Watch Club Fed
- 1 hr 33 min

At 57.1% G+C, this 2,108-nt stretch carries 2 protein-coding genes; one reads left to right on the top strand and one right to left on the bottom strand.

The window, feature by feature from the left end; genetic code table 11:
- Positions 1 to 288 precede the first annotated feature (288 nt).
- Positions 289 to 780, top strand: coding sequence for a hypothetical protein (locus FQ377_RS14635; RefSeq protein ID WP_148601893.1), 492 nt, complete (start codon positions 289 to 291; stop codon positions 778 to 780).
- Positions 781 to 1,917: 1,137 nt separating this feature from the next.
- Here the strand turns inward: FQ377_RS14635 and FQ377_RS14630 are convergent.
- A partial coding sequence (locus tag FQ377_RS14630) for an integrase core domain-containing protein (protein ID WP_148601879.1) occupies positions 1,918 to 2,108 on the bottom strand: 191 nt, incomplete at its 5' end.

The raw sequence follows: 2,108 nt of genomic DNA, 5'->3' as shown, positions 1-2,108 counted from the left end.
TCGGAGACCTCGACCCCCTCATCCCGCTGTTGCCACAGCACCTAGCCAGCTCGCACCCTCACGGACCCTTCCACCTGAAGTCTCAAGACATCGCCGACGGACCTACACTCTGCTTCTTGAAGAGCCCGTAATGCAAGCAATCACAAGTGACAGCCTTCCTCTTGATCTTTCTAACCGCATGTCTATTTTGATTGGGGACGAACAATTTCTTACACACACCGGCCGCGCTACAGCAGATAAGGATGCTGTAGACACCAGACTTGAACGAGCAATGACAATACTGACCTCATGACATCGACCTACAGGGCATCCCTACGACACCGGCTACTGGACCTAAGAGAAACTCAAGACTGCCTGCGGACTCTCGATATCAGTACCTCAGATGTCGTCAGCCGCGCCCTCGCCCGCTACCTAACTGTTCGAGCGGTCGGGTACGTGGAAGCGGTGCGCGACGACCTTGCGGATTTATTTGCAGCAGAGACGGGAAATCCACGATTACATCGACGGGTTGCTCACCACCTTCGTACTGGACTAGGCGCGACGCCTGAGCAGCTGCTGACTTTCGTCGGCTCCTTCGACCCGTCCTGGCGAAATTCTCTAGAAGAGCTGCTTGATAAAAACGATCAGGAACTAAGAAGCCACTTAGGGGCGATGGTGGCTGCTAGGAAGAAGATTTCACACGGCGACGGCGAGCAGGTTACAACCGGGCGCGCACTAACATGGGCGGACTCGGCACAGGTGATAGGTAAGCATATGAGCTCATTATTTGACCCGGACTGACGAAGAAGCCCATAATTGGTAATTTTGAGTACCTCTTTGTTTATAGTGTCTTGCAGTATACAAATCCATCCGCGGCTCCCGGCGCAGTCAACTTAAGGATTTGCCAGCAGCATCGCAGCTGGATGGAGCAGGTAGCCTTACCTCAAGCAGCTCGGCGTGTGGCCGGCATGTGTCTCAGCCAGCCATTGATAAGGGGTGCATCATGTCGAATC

Club Fed is a 1990 comedy film directed by Nat Christian and starring Burt Young, Allen Garfield, Judy Landers, and Linda Blair. The film is set in a minimum-security prison for white-collar criminals, where several wealthy inmates are serving their sentences. The plot focuses on the experiences of two new inmates - Vinnie (Burt Young) and Tony (Allen Garfield) - who have been sentenced to Club Fed for tax evasion. Vinnie is a mob boss who was caught by the IRS and Tony is a small-time businessman who also ran afoul of the taxman. Both men are accustomed to luxury and are initially horrified by the spartan facilities and bland prison food. However, they soon learn to adapt to life behind bars and begin to make the most of their situation. The prison is run by the strict and no-nonsense Warden Boyle (Judy Landers), who is not above using unorthodox methods to maintain discipline. She is assisted by the corrupt and sleazy Stew (Hamilton Camp), who secretly profits from the prisoners' activities. The inmates are managed by a team of guards, some of whom are corrupt or incompetent, and others who genuinely try to help the men in their care. As Vinnie and Tony settle into their new routine, they begin to interact with the other inmates. These include the eccentric Professor Kruger (Mike Mazurki), who is serving time for embezzlement; the flamboyant fashion designer Maurice (Michael Winslow), who is in for tax fraud; and the bumbling lawyer Harry (Jeff Altman), who was caught taking bribes. The prisoners all have their own quirks and personalities, and the interactions between them form the basis of much of the movie's humor. Vinnie and Tony quickly notice that many of the prisoners are engaged in profitable schemes while in prison. These include running an illegal casino, producing counterfeit currency, and even selling access to a volleyball court. Sensing an opportunity to make some money, the two men come up with their own schemes and soon become the most successful entrepreneurs in the prison. However, their success also attracts the attention of Stew, who begins to demand a larger cut of their profits. As the movie progresses, Vinnie and Tony's activities become increasingly risky, and their success begins to attract the attention of the outside world. They must navigate both the internal politics of the prison and the pressures of the outside world to maintain their power and freedom. Along the way, they form unexpected friendships and learn valuable lessons about themselves and their place in the world. Overall, Club Fed is a lighthearted comedy that explores the world of white-collar crime and the peculiarities of life in a minimum-security prison. The film's strong cast and witty dialogue make for an enjoyable viewing experience, and the scenes depicting the prisoners' various schemes are fun and engaging. While not a groundbreaking or particularly deep film, Club Fed is sure to provide a few laughs and a lot of entertainment for those looking for a light-hearted comedy.